Kim, Chongho

1 min read

Kim, Chongho (1954– ) – Korean scholar whose doctoral research at the University of New South Wales, Australia, entailed fieldwork among Korean shamans, their clients, and wider society. In contrast with Laurel Kendall’s interest in shamans’ perspectives and her desire to study a gendered phenomenon, Kim was intrigued by the paradox of the persistence of the marginalized and somewhat covert practice of shamanism and its role in Korean society. Even the reactions of his own family to his researching shamanism provide evidence of the ambiguity of the tradition: even relatives who admit to having paid for a kut, ritual, evidenced embarrassment that Kim was researching the topic. He also illustrates the paradox by referring to the fact that Kendall was researching and writing at the same time as another scholar, Clark Sorensen, who was also interested in Korean peasants and industrialization but never mentions spirits or shamans. Kim is explicit that the difference between the books of Kendall and Sorensen is not surprising, because they focus on two sides of a Korean “cultural discrepancy” between the “ordinary world” (Sorensen) and the “field of misfortune” (Kendall). Kim’s own work is concerned with the fault line between those two coexisting but antagonistic worlds in Korean culture.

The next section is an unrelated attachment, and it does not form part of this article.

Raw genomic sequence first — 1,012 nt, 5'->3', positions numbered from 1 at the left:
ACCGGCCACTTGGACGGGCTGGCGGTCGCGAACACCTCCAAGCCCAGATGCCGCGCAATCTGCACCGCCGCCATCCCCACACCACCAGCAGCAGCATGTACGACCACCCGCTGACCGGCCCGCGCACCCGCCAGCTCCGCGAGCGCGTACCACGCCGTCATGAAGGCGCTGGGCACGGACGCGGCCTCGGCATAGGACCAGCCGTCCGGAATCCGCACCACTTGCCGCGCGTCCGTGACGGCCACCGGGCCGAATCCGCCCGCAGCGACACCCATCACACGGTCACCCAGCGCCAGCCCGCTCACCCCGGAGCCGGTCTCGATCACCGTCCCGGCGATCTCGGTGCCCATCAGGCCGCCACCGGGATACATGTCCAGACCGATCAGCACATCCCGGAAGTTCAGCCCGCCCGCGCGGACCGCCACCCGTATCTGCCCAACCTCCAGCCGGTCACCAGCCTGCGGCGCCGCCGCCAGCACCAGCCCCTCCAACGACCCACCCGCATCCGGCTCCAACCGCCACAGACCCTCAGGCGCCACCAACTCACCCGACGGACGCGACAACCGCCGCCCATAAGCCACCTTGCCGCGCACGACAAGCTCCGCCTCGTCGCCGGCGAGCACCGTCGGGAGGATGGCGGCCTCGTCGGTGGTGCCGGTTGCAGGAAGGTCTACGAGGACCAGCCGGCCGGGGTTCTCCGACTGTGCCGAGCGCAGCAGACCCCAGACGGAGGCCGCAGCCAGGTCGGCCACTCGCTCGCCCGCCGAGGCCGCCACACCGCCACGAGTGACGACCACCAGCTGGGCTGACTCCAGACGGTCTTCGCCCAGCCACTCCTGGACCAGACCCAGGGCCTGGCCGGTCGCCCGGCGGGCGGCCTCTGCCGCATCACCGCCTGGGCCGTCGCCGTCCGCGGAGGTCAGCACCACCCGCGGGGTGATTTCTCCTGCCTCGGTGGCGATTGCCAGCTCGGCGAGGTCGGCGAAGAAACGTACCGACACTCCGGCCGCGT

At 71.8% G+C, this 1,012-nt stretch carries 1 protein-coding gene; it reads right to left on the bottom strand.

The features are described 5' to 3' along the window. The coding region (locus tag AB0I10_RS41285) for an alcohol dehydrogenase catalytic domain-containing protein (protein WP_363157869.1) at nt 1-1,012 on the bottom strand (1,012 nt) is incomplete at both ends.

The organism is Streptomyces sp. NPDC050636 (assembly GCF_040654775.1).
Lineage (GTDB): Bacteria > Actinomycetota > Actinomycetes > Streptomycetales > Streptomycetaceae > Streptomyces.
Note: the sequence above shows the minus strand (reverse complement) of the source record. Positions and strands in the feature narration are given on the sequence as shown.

Historical Dictionary of Shamanism by Graham Harvey and Robert J. Wallis 2007


Previous Story

Kharitidi, Olga

Next Story

King, Serge Kahili

Latest from Blog

Eugène Deloncle

Eugène Deloncle was a French businessman and far-right political activist who lived from 1890 to 1944.…


Thixo is a creator god in Xhosa mythology. In Xhosa culture, Thixo is considered the highest…


In Tuareg mythology, Aziza are protective spirits or genies that are believed to inhabit natural features…


Irikuden is a legendary hero in Tuareg mythology, who is revered as a symbol of strength,…

Tin Hinan

Tin Hinan is a legendary figure in Tuareg mythology, who is considered the mother of the…